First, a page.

Build for WRT3200ACM (Discontinued)

:slight_smile: It's all shiny and new, so it's really exciting to me right now.

Yeah, I have seen Kong's mentions of the kernel being a bit behind, though it doesn't need to be as they have already moved their broadcom units to Kernel 4.x some time ago. I think there is just not enough motivation from them to invest the time.
DD-WRT is really good on broadcom, no doubt about that. I did ask a few times in their forums about some of the discrepencies I saw in the builds (mvebu being lumped in with ath etc...) but never got a response. I moved on for now since then.

Now with LEDE/OpenWRT, I am only now realizing what I have been missing for years now. I really, really, really like the carte blanche offering this has.

Yeah, I saw the updates from Jan 2nd. But looking at the actual commits, they seem rather smaller in nature, and I don't think that including them in the builds will yield any world changing performance/stability gains to the community. One is just adding a missed value, and the other is just re categorizing EU as FR. So now FR has dup entries (30 and 32 IIRC).

Will add, not much movement on the 3200 driver/firmware side since last year (under Marvell control). So the stability issues everyone has been facing since then will all still be there. Fingers crossed for a larger update hopefully earlier this year. Especially since Belkin is about to release the new "black" version of the 3200, also promoting open source support.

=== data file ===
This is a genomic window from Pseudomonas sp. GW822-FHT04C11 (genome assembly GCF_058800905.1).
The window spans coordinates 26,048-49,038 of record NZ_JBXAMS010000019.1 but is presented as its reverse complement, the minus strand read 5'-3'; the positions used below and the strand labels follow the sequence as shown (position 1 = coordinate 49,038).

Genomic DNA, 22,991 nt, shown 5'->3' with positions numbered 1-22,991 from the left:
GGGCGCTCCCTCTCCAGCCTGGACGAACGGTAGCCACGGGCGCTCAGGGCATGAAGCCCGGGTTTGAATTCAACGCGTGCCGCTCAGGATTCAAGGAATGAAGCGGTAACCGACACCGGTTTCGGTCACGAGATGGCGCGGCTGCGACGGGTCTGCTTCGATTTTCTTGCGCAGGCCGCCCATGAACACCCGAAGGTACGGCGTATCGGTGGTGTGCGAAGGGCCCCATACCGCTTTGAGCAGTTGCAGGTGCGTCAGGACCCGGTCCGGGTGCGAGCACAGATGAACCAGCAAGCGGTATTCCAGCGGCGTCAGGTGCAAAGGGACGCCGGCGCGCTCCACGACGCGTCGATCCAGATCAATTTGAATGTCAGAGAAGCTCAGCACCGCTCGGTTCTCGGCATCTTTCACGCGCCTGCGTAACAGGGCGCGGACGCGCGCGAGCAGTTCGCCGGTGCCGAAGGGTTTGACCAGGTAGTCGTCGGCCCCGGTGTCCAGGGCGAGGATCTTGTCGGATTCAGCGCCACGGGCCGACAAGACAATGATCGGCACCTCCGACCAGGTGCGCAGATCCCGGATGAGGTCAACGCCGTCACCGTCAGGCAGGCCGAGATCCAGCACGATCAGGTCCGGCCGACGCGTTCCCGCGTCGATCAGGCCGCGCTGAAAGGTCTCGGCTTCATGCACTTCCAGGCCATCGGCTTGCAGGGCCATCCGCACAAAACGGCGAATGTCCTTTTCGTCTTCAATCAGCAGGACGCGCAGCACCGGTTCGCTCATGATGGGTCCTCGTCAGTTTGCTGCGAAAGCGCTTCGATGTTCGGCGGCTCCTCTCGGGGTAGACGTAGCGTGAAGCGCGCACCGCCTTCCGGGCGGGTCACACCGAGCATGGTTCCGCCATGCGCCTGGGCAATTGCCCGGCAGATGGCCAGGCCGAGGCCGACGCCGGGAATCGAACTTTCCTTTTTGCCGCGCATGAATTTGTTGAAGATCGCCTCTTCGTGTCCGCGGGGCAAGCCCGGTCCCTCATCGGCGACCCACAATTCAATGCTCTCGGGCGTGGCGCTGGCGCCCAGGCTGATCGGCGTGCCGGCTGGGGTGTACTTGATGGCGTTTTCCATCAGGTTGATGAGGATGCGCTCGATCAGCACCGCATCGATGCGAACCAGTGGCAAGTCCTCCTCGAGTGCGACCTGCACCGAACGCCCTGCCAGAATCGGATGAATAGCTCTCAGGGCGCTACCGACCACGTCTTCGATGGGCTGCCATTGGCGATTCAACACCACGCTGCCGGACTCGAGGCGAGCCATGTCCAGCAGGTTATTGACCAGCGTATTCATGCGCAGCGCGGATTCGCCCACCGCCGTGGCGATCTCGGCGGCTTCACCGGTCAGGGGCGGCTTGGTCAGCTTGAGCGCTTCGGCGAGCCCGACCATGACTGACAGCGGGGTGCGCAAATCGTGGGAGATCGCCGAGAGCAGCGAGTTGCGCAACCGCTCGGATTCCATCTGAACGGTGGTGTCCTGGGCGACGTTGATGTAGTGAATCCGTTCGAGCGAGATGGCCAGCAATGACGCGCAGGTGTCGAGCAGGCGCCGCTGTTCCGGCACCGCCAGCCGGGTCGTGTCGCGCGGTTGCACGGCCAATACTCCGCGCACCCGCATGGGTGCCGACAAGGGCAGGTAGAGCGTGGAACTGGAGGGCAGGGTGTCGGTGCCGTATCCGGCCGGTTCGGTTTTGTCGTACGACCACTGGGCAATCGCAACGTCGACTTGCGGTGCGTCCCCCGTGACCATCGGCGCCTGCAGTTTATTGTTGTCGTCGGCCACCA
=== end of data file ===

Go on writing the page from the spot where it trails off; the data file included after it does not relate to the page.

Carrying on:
@anomeome @hnyman

Please be kind :kissing_heart:

So starting at the root of "base-files", you will see "/sbin/" has been removed, as well as "/etc/crontabs/root", since they are no longer needed.

Then, the "new" revision (04_mambafan) which should have been in the first place (@anomeome, things might seem familiar):

(EDIT: Updated branch)

I think I tracked everything correctly this time (been googling a bit this afternoon, and correlating back to both of your instructions which make quite a bit more sense now).

Please share your thoughts if you would be so kind.

Ha, wee lil' bit distracted by the WJC gold medal round between CA-US, but... looks good, should solve the issue me thinks. Questions:

  • I thought deleted files showed as deleted, not a file with deleted lines, but maybe I am missing something when I look at your fork.
  • when no longer anything under a directory hierarchy, are you to delete the directory structure. maybe @hnyman knows?
    -I thought I could create a patch and test it out for you against my build, don't see how, but back to my opening statement, not looking too hard at the moment.
  • WTF is the magic incantation to make bullet lists work in this SW?

Edit: now it pops up WTF, we're in OT. anyways in your working dir, does
git diff
generate a valid patch output?

Edit2: I just looked at the code again and it appears to have changed from when I first looked. I would question the correctness of the reorg, and would argue for the last incarnation that I pushed.

Edit3: Logic is flawed to my way of thinking. Don't need to check HI, sleep is in wrong spot. should check most likely condition first so as to spend least time possible.

I have built against it here locally and it seems to work fine. I am working on one small change right now, that is moving the sleep $INTERVAL from 88 to between 103 and 104, so the fan kicks in faster after boot (so figuring out that right now).

For the deleted files, I am not sure. I tried to do them with: